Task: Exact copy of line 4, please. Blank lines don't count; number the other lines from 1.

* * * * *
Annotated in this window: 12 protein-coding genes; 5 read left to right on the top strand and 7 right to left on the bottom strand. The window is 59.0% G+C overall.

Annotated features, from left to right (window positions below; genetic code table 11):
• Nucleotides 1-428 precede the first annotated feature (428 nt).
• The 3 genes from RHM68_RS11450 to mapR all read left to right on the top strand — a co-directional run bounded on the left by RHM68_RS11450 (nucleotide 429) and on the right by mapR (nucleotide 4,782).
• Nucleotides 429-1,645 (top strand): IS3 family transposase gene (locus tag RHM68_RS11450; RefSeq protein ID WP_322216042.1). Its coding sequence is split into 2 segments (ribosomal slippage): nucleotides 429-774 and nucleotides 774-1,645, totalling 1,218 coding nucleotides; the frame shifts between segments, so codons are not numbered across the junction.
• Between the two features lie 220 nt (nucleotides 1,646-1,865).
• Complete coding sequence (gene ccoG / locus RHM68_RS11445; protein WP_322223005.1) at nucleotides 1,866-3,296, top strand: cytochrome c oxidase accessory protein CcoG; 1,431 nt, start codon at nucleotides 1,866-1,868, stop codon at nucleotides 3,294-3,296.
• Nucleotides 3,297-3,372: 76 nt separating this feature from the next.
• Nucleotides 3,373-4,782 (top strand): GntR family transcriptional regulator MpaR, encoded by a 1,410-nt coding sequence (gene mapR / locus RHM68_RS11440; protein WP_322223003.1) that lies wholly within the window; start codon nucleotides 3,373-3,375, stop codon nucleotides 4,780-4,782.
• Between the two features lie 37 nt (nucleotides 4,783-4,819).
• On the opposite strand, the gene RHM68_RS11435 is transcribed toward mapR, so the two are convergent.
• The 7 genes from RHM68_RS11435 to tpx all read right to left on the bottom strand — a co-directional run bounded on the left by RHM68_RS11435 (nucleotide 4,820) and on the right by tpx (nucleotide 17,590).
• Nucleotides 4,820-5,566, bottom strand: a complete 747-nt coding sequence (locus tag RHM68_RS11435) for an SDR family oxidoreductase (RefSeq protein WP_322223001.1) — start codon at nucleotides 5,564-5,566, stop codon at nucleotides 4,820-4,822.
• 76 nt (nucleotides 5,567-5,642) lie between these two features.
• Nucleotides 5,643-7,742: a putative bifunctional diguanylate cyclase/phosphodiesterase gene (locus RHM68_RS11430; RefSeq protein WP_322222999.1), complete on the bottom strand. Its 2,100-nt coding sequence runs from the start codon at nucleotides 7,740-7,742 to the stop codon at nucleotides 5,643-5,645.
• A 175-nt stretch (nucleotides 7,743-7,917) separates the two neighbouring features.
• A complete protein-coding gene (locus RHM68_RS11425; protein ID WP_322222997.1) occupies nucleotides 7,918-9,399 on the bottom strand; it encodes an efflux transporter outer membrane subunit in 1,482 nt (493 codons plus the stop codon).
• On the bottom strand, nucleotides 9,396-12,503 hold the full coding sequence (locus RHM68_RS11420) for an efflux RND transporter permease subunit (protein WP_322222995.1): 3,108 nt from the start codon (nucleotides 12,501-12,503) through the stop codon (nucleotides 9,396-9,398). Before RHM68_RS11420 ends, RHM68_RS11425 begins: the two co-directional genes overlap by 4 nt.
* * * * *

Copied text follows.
• The 3 genes from RHM68_RS11450 to mapR all read left to right on the top strand — a co-directional run bounded on the left by RHM68_RS11450 (nucleotide 429) and on the right by mapR (nucleotide 4,782).